ShareThis Page

Prominent Sewickley Heights concert promoter publishes book

| Wednesday, Dec. 18, 2013, 12:01 a.m.
Rich Engler
Rich Engler with BB King
Rich Engler
Promoter Rich Engler's scrapbook of concert paraphernalia includes Bruce Springsteen items.
Rich Engler
A young Rich Engler stands on the World Series of Rock stage.
Rich Engler
A young Jon BonJovi with promoter Rich Engler.
Rich Engler
Promoter Rich Engler, his wife Cindy Engler, and Kiss
Rich Engler
Rich Engler, left, with Milli Vanilli after a Pittsburgh concert
Rich Engler
Rich Engler with the Beach Boys
Rich Engler
Rich Engler and James Taylor and his band after a Pittsburgh concert. The man in the glasses next Taylor is Peter Asher, of the early British pop duo Peter and Gordon duo.
Rich Engler
Rich Engler with Graham Nash of Crosby, Stills, Nash
Rich Engler
Rich Engler with Julian Lennon
Rich Engler
An autographed Bruce Springsteen guitar
Rich Engler
Harry Connick Jr. took Rich Engler on a hunting trip.
Rich Engler
Bob Dylan performs in Pittsburgh.
Rich Engler
Concert-goers crowd the hillside at Flagstaff Hill.
Kristina Serafini
Rich Engler displays his collection of guitars in his Sewickley Heights home.

Regional concert promoter Rich Engler said friends and music fans for years have been asking for behind-the-scenes stories from when musicians played in the Pittsburgh area.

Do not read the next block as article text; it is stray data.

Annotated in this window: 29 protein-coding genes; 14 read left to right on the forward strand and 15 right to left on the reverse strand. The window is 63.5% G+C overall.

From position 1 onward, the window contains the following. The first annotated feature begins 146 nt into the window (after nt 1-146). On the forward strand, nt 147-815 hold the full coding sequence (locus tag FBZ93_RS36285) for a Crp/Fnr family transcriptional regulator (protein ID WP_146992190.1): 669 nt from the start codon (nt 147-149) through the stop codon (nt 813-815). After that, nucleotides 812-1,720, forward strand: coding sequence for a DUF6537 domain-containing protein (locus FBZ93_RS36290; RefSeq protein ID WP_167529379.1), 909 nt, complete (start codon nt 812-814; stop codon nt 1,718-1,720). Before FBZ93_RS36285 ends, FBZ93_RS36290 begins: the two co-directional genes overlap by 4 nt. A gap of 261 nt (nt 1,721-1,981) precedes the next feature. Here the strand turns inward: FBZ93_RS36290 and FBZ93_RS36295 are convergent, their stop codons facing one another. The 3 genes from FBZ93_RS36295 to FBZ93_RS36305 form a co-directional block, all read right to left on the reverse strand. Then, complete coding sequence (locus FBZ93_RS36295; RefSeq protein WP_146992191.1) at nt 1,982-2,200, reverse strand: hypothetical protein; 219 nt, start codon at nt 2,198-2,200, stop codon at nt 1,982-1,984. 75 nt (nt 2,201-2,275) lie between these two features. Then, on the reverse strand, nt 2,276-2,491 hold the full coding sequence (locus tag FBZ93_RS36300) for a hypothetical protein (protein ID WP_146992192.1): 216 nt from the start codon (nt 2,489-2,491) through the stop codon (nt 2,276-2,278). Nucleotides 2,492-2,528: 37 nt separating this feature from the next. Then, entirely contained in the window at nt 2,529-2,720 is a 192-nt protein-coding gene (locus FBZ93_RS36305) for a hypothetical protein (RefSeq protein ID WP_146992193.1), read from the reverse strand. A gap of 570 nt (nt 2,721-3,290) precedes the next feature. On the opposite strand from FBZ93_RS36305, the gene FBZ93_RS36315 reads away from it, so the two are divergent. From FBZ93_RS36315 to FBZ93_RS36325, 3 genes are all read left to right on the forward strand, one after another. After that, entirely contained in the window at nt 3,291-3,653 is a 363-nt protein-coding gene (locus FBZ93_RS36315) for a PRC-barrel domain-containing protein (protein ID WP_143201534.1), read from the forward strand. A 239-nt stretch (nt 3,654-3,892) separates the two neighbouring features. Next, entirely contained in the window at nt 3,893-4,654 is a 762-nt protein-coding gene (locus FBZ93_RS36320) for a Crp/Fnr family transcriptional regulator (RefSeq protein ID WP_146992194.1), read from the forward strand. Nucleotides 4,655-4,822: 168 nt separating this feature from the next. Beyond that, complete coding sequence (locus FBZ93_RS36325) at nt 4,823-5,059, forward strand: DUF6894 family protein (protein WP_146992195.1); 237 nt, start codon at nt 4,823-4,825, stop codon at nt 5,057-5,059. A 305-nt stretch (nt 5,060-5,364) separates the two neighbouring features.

In his self-published book, “Behind the Stage Door: A Promoter's Life Behind the Scenes,” Engler — who has promoted shows for many of the music industry's biggest artists, such as The Rolling Stones, Elton John, Pink Floyd, The Who, Guns N' Roses, and Simon & Garfunkel — details 80 stories from about 40 years of shows. Among them was the time during a Celine Dion event that the ceiling fell during setup, he said.

“Talk about bringing the house down,” said Engler, 67, of Sewickley Heights. He said Dion came back several months later after the building was renovated.

Engler was part of the DiCesare-Engler Productions team, along with Pat DiCesare.

An inaugural inductee into the Pittsburgh Rock 'n' Roll Hall of Fame next month, Engler said music lovers from the 1960s through early 2000s might recall some of the stories featured, such as the time a pornographic film appeared on screen before a Mötley Crüe show, which prompted police and the building manager to investigate why that happened.